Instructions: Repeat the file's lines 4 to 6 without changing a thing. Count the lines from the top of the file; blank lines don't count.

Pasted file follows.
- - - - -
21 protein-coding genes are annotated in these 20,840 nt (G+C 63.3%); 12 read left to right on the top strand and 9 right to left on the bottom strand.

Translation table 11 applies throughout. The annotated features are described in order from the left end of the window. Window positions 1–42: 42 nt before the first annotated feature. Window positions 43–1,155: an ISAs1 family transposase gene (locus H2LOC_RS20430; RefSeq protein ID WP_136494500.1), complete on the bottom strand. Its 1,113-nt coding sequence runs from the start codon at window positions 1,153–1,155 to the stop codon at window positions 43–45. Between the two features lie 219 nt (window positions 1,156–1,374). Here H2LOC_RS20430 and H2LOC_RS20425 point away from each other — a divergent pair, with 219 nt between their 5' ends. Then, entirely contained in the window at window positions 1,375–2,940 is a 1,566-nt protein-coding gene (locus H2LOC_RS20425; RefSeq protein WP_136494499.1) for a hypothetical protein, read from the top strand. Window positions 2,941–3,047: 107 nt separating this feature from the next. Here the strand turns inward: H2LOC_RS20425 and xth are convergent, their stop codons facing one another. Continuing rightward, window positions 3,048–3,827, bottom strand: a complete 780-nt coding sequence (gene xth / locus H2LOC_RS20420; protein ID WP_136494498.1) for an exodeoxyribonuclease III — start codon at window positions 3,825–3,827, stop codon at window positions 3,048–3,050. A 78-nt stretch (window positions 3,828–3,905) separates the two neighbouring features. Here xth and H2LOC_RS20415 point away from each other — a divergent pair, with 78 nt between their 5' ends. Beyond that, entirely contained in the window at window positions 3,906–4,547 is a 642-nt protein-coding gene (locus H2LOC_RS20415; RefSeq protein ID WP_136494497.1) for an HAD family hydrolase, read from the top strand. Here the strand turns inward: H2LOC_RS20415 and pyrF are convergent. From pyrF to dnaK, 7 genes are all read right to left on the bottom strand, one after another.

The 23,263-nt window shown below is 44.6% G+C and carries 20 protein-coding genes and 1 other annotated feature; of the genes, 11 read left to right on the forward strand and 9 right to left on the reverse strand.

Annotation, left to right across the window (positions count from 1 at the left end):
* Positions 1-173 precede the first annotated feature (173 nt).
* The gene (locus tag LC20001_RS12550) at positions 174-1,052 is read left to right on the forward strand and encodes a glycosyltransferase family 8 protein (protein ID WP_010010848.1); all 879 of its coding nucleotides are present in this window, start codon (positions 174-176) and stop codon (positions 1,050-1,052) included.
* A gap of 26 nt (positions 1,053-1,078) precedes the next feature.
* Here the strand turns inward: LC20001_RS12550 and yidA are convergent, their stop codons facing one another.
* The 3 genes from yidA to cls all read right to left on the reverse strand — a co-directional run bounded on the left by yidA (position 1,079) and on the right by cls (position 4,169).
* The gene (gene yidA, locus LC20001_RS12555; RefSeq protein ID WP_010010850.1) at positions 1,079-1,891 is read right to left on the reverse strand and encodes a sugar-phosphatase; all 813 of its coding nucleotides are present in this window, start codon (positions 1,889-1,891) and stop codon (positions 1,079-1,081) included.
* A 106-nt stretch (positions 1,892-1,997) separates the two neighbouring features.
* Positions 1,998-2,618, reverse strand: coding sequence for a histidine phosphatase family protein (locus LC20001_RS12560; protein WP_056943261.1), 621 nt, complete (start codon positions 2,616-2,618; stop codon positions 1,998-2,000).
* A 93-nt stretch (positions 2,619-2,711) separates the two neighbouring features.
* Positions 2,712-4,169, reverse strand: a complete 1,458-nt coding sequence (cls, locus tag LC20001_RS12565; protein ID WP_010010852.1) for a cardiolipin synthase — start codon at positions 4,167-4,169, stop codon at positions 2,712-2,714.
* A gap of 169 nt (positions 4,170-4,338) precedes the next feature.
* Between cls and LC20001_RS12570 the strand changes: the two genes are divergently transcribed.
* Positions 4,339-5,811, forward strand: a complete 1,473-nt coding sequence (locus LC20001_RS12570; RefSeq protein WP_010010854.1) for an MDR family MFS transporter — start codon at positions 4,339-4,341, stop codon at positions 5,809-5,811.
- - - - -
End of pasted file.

Annotation, left to right across the window (positions count from 1 at the left end):
* Positions 1-173 precede the first annotated feature (173 nt).
* The gene (locus tag LC20001_RS12550) at positions 174-1,052 is read left to right on the forward strand and encodes a glycosyltransferase family 8 protein (protein ID WP_010010848.1); all 879 of its coding nucleotides are present in this window, start codon (positions 174-176) and stop codon (positions 1,050-1,052) included.